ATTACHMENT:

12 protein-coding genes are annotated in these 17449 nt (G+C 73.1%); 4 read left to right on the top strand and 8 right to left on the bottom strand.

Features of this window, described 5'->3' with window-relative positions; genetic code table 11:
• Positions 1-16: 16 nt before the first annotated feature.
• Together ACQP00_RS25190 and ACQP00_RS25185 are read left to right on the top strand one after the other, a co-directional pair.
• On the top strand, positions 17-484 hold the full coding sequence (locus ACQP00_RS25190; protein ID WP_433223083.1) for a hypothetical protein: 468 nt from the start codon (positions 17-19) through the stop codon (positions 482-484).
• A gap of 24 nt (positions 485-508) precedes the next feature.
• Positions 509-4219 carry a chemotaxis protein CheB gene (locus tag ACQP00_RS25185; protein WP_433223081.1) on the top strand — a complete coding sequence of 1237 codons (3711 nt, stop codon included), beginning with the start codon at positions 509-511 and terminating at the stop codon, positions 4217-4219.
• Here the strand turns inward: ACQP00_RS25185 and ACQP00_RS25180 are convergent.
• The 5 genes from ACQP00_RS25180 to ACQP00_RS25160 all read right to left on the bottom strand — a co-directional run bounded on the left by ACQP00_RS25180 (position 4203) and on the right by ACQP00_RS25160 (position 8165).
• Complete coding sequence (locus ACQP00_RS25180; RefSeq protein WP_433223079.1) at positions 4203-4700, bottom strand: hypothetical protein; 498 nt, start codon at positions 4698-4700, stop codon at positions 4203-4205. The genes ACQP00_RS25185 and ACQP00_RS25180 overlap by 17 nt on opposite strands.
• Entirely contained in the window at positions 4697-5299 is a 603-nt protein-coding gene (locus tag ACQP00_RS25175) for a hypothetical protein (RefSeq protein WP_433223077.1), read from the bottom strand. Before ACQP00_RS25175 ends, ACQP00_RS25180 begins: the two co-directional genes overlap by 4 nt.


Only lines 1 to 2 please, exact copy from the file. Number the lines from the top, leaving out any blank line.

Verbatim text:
12 protein-coding genes are annotated in these 17449 nt (G+C 73.1%); 4 read left to right on the top strand and 8 right to left on the bottom strand.

Features of this window, described 5'->3' with window-relative positions; genetic code table 11: